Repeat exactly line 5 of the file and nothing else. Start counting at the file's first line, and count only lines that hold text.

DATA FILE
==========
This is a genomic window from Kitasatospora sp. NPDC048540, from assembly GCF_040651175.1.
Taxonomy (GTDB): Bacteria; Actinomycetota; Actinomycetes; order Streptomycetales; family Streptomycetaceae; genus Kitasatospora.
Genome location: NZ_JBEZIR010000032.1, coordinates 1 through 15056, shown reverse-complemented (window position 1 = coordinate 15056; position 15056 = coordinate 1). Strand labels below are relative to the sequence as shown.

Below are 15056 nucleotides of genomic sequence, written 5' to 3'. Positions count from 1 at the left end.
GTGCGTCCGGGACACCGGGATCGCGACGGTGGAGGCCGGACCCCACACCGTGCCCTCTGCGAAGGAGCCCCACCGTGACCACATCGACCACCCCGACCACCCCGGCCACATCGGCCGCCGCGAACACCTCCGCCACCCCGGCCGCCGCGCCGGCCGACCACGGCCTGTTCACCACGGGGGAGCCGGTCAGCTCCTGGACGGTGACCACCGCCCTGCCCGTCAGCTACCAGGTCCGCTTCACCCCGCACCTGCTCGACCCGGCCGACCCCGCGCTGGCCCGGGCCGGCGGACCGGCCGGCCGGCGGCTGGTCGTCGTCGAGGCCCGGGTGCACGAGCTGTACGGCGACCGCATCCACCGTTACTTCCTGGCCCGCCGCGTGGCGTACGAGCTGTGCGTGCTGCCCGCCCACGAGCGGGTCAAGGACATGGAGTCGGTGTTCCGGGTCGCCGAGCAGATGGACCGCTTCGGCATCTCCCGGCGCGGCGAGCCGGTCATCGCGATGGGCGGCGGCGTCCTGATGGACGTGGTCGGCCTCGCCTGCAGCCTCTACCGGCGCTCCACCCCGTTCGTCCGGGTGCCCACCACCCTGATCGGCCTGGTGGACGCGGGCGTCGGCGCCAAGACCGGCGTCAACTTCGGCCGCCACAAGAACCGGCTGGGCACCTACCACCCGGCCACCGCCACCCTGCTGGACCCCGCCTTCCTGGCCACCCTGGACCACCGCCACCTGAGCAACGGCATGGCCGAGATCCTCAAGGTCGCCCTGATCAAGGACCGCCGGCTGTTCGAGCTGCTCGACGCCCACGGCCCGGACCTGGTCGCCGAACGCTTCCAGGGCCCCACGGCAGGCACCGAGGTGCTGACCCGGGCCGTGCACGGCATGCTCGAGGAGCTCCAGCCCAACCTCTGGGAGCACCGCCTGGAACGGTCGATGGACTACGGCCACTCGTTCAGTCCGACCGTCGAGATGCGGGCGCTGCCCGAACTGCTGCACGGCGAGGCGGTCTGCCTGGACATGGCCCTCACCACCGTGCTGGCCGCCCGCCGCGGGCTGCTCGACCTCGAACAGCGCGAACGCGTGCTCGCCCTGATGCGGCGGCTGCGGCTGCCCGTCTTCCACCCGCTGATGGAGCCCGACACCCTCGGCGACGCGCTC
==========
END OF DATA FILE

GTGCGTCCGGGACACCGGGATCGCGACGGTGGAGGCCGGACCCCACACCGTGCCCTCTGCGAAGGAGCCCCACCGTGACCACATCGACCACCCCGACCACCCCGGCCACATCGGCCGCCGCGAACACCTCCGCCACCCCGGCCGCCGCGCCGGCCGACCACGGCCTGTTCACCACGGGGGAGCCGGTCAGCTCCTGGACGGTGACCACCGCCCTGCCCGTCAGCTACCAGGTCCGCTTCACCCCGCACCTGCTCGACCCGGCCGACCCCGCGCTGGCCCGGGCCGGCGGACCGGCCGGCCGGCGGCTGGTCGTCGTCGAGGCCCGGGTGCACGAGCTGTACGGCGACCGCATCCACCGTTACTTCCTGGCCCGCCGCGTGGCGTACGAGCTGTGCGTGCTGCCCGCCCACGAGCGGGTCAAGGACATGGAGTCGGTGTTCCGGGTCGCCGAGCAGATGGACCGCTTCGGCATCTCCCGGCGCGGCGAGCCGGTCATCGCGATGGGCGGCGGCGTCCTGATGGACGTGGTCGGCCTCGCCTGCAGCCTCTACCGGCGCTCCACCCCGTTCGTCCGGGTGCCCACCACCCTGATCGGCCTGGTGGACGCGGGCGTCGGCGCCAAGACCGGCGTCAACTTCGGCCGCCACAAGAACCGGCTGGGCACCTACCACCCGGCCACCGCCACCCTGCTGGACCCCGCCTTCCTGGCCACCCTGGACCACCGCCACCTGAGCAACGGCATGGCCGAGATCCTCAAGGTCGCCCTGATCAAGGACCGCCGGCTGTTCGAGCTGCTCGACGCCCACGGCCCGGACCTGGTCGCCGAACGCTTCCAGGGCCCCACGGCAGGCACCGAGGTGCTGACCCGGGCCGTGCACGGCATGCTCGAGGAGCTCCAGCCCAACCTCTGGGAGCACCGCCTGGAACGGTCGATGGACTACGGCCACTCGTTCAGTCCGACCGTCGAGATGCGGGCGCTGCCCGAACTGCTGCACGGCGAGGCGGTCTGCCTGGACATGGCCCTCACCACCGTGCTGGCCGCCCGCCGCGGGCTGCTCGACCTCGAACAGCGCGAACGCGTGCTCGCCCTGATGCGGCGGCTGCGGCTGCCCGTCTTCCACCCGCTGATGGAGCCCGACACCCTCGGCGACGCGCTC